Wine Drinking Pleasures- Cape, South Africa
PUBLISHED: 10:42 11 January 2010 | UPDATED: 15:45 20 February 2013
It's February, the month of Valentine's Day, so I'm going to get all romantic.
Once, when I was in the Cape in South Africa - and those who have been can vouch for me when I say it is one of the breathtakingly beautiful places in the world - I experienced one of those wonderful serendipitous combinations of circumstances that comes along all too infrequently in life.
I was sitting above a beautiful lake on a veranda outside a Cap Dutch bungalow in the Cape wine growing region. It was warm and quiet, with not a breath of breeze. The water was still, the vines stretched out ahead, heavy with ripening fruit, the mountains rose up majestically in front of me and the sun, splendid in red and orange and peach, was going down above them in spectacular fashion.
And grasped in my hand was an exquisite glass of white wine, redolent with fruity scents, soft on the tongue and delicately flavoursome. It doesn't matter what it was - it was just perfect. It doesn't get much better than that.
Oh, and my husband was there too. When it's right, it's right and good wine can enhance your life. You don't even need to know an awful lot about it. It's a bit like modern art - you know it's good, but you don't necessarily know why.And you know what you like, what stirs you and pleases you.
Wine is the same - it can make the difference between enjoying a romantic meal or a special occasion, and it being a very ordinary experience. But it's not just the quality of the wine which makes a difference to your winedrinking pleasure. All sorts of things can spoil it.
The wrong glasses. Okay, it's a bit fussy, but to appreciate fine wine, you need a good glass. They don't need to be cut glass crystal, but they do need to be of decent quality. I know the health and safety elves says you should take plastic glasses to those concerts in the park, but your wine will never taste the same - and don't ever drink it out of a mug. Please.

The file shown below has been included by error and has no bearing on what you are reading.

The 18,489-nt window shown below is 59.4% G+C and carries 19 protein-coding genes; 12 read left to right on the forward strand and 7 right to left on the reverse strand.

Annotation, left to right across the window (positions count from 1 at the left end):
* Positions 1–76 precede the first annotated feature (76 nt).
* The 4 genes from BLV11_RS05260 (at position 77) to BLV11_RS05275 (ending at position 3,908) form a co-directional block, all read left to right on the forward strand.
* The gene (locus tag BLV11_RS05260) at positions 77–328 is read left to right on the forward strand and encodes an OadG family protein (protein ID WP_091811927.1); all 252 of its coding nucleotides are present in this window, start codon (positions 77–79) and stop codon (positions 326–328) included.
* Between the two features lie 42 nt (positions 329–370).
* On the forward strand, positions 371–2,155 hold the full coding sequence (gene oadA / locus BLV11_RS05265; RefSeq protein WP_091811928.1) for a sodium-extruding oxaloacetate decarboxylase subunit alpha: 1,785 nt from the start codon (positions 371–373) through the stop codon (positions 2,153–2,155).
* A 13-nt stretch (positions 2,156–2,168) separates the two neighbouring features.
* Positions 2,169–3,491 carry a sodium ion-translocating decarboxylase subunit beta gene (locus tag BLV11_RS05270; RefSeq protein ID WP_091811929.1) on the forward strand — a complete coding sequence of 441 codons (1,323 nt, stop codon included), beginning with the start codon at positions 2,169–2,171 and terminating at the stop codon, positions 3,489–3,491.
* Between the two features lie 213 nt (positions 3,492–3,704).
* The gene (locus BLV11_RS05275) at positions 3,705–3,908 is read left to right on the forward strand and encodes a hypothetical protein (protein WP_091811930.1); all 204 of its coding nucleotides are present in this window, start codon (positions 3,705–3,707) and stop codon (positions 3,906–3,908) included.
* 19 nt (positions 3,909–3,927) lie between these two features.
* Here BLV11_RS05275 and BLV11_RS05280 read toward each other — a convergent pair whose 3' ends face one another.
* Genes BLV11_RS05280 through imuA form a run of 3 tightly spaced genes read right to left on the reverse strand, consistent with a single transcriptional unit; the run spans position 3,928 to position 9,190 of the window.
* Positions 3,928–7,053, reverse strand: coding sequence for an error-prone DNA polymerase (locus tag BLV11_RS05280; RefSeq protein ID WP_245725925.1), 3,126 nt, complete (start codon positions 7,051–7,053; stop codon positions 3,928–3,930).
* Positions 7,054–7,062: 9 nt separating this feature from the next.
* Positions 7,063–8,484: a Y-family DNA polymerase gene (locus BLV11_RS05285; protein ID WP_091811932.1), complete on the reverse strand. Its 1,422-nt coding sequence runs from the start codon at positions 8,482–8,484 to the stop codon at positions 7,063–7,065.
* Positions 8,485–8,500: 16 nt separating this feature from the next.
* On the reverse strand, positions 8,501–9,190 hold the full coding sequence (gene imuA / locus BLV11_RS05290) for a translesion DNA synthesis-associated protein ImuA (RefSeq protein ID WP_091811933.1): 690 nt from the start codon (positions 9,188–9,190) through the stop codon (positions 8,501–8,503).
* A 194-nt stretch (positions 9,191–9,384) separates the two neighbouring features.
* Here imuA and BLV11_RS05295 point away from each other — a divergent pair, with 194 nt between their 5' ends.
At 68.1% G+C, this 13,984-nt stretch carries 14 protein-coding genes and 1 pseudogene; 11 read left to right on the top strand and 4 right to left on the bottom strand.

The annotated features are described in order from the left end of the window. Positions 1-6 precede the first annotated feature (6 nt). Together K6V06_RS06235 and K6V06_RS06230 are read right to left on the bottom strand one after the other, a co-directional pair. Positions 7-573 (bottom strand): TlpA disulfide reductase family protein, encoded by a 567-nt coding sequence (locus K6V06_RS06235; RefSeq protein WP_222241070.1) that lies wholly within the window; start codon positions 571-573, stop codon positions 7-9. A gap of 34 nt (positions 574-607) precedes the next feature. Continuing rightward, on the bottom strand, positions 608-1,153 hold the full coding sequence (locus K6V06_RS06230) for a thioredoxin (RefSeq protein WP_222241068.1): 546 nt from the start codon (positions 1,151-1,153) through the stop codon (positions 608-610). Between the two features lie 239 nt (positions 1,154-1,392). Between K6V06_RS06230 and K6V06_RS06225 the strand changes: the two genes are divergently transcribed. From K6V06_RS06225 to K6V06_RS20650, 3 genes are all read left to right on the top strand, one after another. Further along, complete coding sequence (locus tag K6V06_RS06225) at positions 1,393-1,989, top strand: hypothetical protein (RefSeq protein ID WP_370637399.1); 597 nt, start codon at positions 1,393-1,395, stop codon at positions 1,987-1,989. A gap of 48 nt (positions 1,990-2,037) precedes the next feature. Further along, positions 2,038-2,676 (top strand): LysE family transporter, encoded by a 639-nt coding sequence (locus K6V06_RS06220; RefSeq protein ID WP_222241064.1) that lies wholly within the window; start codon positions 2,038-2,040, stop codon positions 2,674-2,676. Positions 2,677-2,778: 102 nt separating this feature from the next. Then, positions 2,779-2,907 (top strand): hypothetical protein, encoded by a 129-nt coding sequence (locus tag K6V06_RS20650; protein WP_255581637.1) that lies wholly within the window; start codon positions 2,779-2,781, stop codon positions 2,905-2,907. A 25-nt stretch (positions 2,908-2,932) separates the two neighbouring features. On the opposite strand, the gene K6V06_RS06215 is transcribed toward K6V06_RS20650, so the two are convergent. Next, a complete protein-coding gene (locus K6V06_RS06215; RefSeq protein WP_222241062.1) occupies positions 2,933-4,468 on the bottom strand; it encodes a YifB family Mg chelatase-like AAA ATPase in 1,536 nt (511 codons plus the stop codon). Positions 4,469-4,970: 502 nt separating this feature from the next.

Corked wine. What a disappointment. That moment when that prize bottle of wine, which has been maturing slowly in the cellar, turns out to be corked. Up to seven per cent of wines are ruined by corkborne contaminants, so you're bound to come across some from time to time. Trouble is, you don't know until you've opened it.
The wrong temperature. The serving temperature of wines is crucial. Scientific studies have shown that at different temperatures, sweetness and bitterness are perceived differently by the tongue. So a new world Chardonnay might taste flabby and sweet when served at room temperature, but taut and savoury when chilled. And when it is ice-cold, it might taste of nothing at all. Reds served warm can taste unfocused and unstructured, yet when too cool might taste rather too bitter and quite tannic.
Competing smells. So distracting. You cannot appreciate a wine if you're seated next to someone wearing a strong perfume or an overpowering aftershave. Just as bad in those circumstances - but less prevalent these days - is being near someone who smokes. And you can tell can't you? Even if they don't actually light up, you can smell smoke on their clothes or hair. Each to their own, but it can ruin a wine-drinking experience.
Poor light. Surely one of the pleasures of wine is being able to see it properly. Deep reds, blonde whites, twinkly sparklings. I know Valentine's Day means candlelight, but dim restaurant lighting means you can't appreciate the delicate bubbles in champagne or the warm glow of a ruby wine. And what are they hiding?
Feeling under the weather. You can't appreciate your wine if you have a cold. It ruins the taste buds and you can't smell it properly. Leave the good stuff in the cellar until you feel a bit better and replace with honey and lemon...
Having to drive. Don't. It's never worth it.We all know someone who only had half a glass and was banned for a year. Make proper arrangements before you start.
Poor company. Drink wine with people you like.We've all stood round at some awful reception with a slowly warming glass of some indifferent white wine, making small talk with people we don't like much and are probably never going to see again. Keep it to a minimum. And keep your best wine for drinking with the ones you love. I told you I was getting all romantic.